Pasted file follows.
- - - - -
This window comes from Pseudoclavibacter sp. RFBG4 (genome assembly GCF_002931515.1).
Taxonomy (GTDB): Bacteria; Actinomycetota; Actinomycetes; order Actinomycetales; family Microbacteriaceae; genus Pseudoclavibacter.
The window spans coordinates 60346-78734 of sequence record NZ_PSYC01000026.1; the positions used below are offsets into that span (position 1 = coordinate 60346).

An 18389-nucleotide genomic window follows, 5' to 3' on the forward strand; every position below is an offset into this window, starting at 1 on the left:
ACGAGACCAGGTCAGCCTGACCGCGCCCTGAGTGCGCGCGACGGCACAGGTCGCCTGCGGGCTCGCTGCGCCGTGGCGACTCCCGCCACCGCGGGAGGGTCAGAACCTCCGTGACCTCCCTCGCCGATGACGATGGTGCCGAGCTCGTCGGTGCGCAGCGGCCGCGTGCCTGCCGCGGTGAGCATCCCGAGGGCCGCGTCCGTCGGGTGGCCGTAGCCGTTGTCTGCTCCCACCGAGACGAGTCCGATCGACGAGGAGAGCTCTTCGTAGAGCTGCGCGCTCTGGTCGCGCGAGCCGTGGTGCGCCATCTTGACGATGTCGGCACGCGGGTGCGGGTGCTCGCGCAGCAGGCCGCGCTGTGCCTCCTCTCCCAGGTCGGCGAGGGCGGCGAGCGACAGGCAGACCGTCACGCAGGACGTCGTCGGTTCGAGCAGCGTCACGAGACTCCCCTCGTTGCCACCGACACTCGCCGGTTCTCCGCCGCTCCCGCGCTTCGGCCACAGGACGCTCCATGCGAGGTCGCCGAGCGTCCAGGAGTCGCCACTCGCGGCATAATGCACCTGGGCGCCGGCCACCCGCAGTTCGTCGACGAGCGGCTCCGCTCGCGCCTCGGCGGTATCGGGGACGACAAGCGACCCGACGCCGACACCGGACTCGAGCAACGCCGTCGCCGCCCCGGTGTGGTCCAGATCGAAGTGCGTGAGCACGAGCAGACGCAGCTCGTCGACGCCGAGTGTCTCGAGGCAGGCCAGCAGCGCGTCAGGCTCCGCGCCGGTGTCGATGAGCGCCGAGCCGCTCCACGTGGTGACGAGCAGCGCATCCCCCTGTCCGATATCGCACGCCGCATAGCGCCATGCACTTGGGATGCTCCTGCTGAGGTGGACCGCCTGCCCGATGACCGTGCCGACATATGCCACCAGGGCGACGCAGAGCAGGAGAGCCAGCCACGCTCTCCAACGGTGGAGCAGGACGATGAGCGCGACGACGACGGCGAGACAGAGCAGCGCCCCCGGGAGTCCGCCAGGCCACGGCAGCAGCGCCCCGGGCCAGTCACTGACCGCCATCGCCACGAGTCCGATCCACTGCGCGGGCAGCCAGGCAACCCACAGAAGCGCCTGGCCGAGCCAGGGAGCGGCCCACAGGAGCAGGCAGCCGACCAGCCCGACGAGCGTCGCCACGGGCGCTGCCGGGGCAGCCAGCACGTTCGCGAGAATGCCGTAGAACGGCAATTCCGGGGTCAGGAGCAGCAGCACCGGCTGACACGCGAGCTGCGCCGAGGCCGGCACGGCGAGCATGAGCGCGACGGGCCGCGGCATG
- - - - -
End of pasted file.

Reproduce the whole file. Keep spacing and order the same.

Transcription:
This window comes from Pseudoclavibacter sp. RFBG4 (genome assembly GCF_002931515.1).
Taxonomy (GTDB): Bacteria; Actinomycetota; Actinomycetes; order Actinomycetales; family Microbacteriaceae; genus Pseudoclavibacter.
The window spans coordinates 60346-78734 of sequence record NZ_PSYC01000026.1; the positions used below are offsets into that span (position 1 = coordinate 60346).

An 18389-nucleotide genomic window follows, 5' to 3' on the forward strand; every position below is an offset into this window, starting at 1 on the left:
ACGAGACCAGGTCAGCCTGACCGCGCCCTGAGTGCGCGCGACGGCACAGGTCGCCTGCGGGCTCGCTGCGCCGTGGCGACTCCCGCCACCGCGGGAGGGTCAGAACCTCCGTGACCTCCCTCGCCGATGACGATGGTGCCGAGCTCGTCGGTGCGCAGCGGCCGCGTGCCTGCCGCGGTGAGCATCCCGAGGGCCGCGTCCGTCGGGTGGCCGTAGCCGTTGTCTGCTCCCACCGAGACGAGTCCGATCGACGAGGAGAGCTCTTCGTAGAGCTGCGCGCTCTGGTCGCGCGAGCCGTGGTGCGCCATCTTGACGATGTCGGCACGCGGGTGCGGGTGCTCGCGCAGCAGGCCGCGCTGTGCCTCCTCTCCCAGGTCGGCGAGGGCGGCGAGCGACAGGCAGACCGTCACGCAGGACGTCGTCGGTTCGAGCAGCGTCACGAGACTCCCCTCGTTGCCACCGACACTCGCCGGTTCTCCGCCGCTCCCGCGCTTCGGCCACAGGACGCTCCATGCGAGGTCGCCGAGCGTCCAGGAGTCGCCACTCGCGGCATAATGCACCTGGGCGCCGGCCACCCGCAGTTCGTCGACGAGCGGCTCCGCTCGCGCCTCGGCGGTATCGGGGACGACAAGCGACCCGACGCCGACACCGGACTCGAGCAACGCCGTCGCCGCCCCGGTGTGGTCCAGATCGAAGTGCGTGAGCACGAGCAGACGCAGCTCGTCGACGCCGAGTGTCTCGAGGCAGGCCAGCAGCGCGTCAGGCTCCGCGCCGGTGTCGATGAGCGCCGAGCCGCTCCACGTGGTGACGAGCAGCGCATCCCCCTGTCCGATATCGCACGCCGCATAGCGCCATGCACTTGGGATGCTCCTGCTGAGGTGGACCGCCTGCCCGATGACCGTGCCGACATATGCCACCAGGGCGACGCAGAGCAGGAGAGCCAGCCACGCTCTCCAACGGTGGAGCAGGACGATGAGCGCGACGACGACGGCGAGACAGAGCAGCGCCCCCGGGAGTCCGCCAGGCCACGGCAGCAGCGCCCCGGGCCAGTCACTGACCGCCATCGCCACGAGTCCGATCCACTGCGCGGGCAGCCAGGCAACCCACAGAAGCGCCTGGCCGAGCCAGGGAGCGGCCCACAGGAGCAGGCAGCCGACCAGCCCGACGAGCGTCGCCACGGGCGCTGCCGGGGCAGCCAGCACGTTCGCGAGAATGCCGTAGAACGGCAATTCCGGGGTCAGGAGCAGCAGCACCGGCTGACACGCGAGCTGCGCCGAGGCCGGCACGGCGAGCATGAGCGCGACGGGCCGCGGCATG